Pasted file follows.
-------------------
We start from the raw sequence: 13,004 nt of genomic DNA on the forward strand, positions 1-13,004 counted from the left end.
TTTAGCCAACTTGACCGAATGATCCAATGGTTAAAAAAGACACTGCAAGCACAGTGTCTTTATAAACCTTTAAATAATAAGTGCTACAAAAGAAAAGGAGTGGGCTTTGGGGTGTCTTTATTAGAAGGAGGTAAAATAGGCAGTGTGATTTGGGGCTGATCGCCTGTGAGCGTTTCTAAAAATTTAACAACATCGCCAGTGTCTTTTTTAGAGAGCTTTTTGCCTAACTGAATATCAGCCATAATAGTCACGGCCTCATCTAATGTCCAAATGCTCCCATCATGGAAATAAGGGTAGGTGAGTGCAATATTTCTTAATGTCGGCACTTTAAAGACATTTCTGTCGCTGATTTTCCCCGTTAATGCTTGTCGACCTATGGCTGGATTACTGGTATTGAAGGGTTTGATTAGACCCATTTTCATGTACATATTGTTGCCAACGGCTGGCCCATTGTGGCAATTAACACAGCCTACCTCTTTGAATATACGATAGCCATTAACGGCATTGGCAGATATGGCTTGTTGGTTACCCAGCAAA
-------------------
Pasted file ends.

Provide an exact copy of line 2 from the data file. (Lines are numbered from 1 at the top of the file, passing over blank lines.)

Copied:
TTTAGCCAACTTGACCGAATGATCCAATGGTTAAAAAAGACACTGCAAGCACAGTGTCTTTATAAACCTTTAAATAATAAGTGCTACAAAAGAAAAGGAGTGGGCTTTGGGGTGTCTTTATTAGAAGGAGGTAAAATAGGCAGTGTGATTTGGGGCTGATCGCCTGTGAGCGTTTCTAAAAATTTAACAACATCGCCAGTGTCTTTTTTAGAGAGCTTTTTGCCTAACTGAATATCAGCCATAATAGTCACGGCCTCATCTAATGTCCAAATGCTCCCATCATGGAAATAAGGGTAGGTGAGTGCAATATTTCTTAATGTCGGCACTTTAAAGACATTTCTGTCGCTGATTTTCCCCGTTAATGCTTGTCGACCTATGGCTGGATTACTGGTATTGAAGGGTTTGATTAGACCCATTTTCATGTACATATTGTTGCCAACGGCTGGCCCATTGTGGCAATTAACACAGCCTACCTCTTTGAATATACGATAGCCATTAACGGCATTGGCAGATATGGCTTGTTGGTTACCCAGCAAA